LaFontaine will be able to play in the pros, all right; in fact, expect him to be centering a regular line for the Islanders as soon as he can get from Sarajevo to New York at the conclusion of the Games. Says one of Torrey's rival general managers, "He's the real thing—almost too good to be true. You'd kill to have a guy like that on your team."
"Those hands!" says Olympic teammate Steve Griffith admiringly. "Give me a couple of fingernails from his hands. Some calluses. Anything."
LaFontaine has been playing on a line with Left Wing David A. Jensen (there's also a David H. Jensen who plays defense). David A. was drafted by the Hartford Whalers, also in the first round, and he may be the fastest skater on the Olympic team. Jensen, 18, is a high school senior at Lawrence Academy, a private school in Groton, Mass. Vairo has matched a number of right wings with LaFontaine and Jensen—Vairo has the Olympians playing their off wings, so right wings are lefthanded shooters—and 17-year-old Olczyk seems to complement them best. Olczyk, 6'1", 195 pounds, grew up playing hockey for the Chicago Minor Hawks, but ventured to Stratford, Ont. last season to play at the Junior B level. "I didn't want to be another one of those players—'Oh, Eddie Olczyk, he was good in
' " he says. "The kids playing hockey in Chicago have never gotten the recognition they deserve, and if I can open a few doors for them, that's the mission in my heart." (Chelios also got his start in the Windy City, but his family moved to California when he was 13.) Olczyk is a cinch to be among the top five players selected in the 1984 NHL draft. If Vairo sticks with the trio of Olczyk, LaFontaine and Jensen, it is likely to be the youngest line in Olympic history.
Vairo thinks he can use his team's youth to its advantage. "At Sarajevo, we're going to play on a big rink, where speed and quickness are way more important than physical maturity," he says. "Good conditioning, young legs, youthful enthusiasm—you'd better have those things. When Eddie Olczyk comes down the ice one-on-one against Soviet Defenseman Vyacheslav Fetisov, he's not going to be asked for his driver's license or proof of age. The younger the player, the more the element of naivet�. Is that a real word? Naivet�? In 1980, they were naive enough to believe in the miracle."
"I remember when it was 2-2 against the Russians in Lake Placid," says David A. Jensen, who was watching the game at home in Needham, Mass. "I said, 'Well, it's tied now, but wait till those Reds come out for the next period.' I don't want to sound unpatriotic, but I just didn't believe we could do it. I was a 14-year-old kid who had been brainwashed about how great the Russians were. They're awful shifty, but they can be beaten. It's just one game. I think every one of us believes we can do it. Every one of those '80 guys believed it. Believingness is the thing."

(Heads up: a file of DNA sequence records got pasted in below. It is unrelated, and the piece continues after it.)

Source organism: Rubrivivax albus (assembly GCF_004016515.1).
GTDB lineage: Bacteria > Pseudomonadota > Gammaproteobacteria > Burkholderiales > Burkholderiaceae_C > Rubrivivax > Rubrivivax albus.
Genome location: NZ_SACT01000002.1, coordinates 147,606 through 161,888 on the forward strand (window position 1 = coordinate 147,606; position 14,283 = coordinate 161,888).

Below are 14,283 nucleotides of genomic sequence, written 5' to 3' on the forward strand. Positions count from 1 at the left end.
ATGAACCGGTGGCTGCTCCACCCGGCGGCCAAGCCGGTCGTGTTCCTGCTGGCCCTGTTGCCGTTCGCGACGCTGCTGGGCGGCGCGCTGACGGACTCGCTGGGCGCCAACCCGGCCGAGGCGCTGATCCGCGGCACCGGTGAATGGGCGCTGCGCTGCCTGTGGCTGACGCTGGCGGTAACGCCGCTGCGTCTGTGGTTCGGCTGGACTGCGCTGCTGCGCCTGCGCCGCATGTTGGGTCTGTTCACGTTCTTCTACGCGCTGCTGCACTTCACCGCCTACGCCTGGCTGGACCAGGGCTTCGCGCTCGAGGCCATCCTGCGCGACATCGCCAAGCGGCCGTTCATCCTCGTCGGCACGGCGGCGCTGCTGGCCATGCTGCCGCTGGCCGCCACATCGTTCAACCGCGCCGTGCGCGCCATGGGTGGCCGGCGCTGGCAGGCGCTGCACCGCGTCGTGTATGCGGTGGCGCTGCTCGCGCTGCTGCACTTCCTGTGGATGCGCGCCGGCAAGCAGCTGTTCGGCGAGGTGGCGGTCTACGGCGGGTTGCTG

There are two places starry-eyed youth can hurt you, however. Defense and leadership. All the current Olympic defensemen can skate and move the puck with consummate skill. (Vairo doesn't like them to skate with the puck, insisting they pass it ahead to the forwards instead.) But no one has emerged as the rock-steady defensive performer that Morrow was in 1980. That may change. Morrow himself was inconsistent during pre-Olympic play. Chelios, Fusco, 6'4" Tom Hirsch, a junior at the University of Minnesota, and 17-year-old Al Iafrate, a senior at Livonia ( Mich.) Bentley High School, could all fill such a role. "When the screws have to be tightened," says Assistant Coach Tim Taylor, who's on leave from his position as head coach at Yale, "we've got guys with the ability to tighten them.
"And we're still looking for leadership. Right now the whole team sort of reacts the same to everything. When we decide to play well, it's as if the whole team decides to play well. You can sense it in the locker room. We don't have anybody yet who can go around and grab people by the throat and threaten them like a Bobby Clarke would do."
The time you need someone like that is when a team comes out flat, or the goal-tender lets in a bad goal. Mark Johnson was the player who could lift the 1980 team to another level. Says Harrington: "When we're down by a goal this year, you don't see the same intensity that the 1980 team had. There were guys on that team who just refused to lose. And we were down by a goal in six of seven games during the Olympics."
To gain the medal round in '84, the U.S. team will need superior goaltending, Jim Craig-style. Both Behrend and Mason have played solidly thus far. Behrend, who grew up in Madison, Wis., played for the hometown Badgers and was MVP in the 1981 and 1983 NCAA tournaments, both of which Wisconsin won. He has proved himself under pressure. Mason comes from International Falls, Minn. and the University of Minnesota-Duluth. The coaching staff is talking seriously about alternating them in the Olympics. "It wouldn't bother me to play both," says Goalie Coach Dave Peterson, "because you'd always have a fresh guy in goal. But you'd be bucking tradition. It's a nice dilemma, but the question is, will either Behrend or Mason rise to a great occasion the way Jimmy Craig did?"
The question is, will all of them?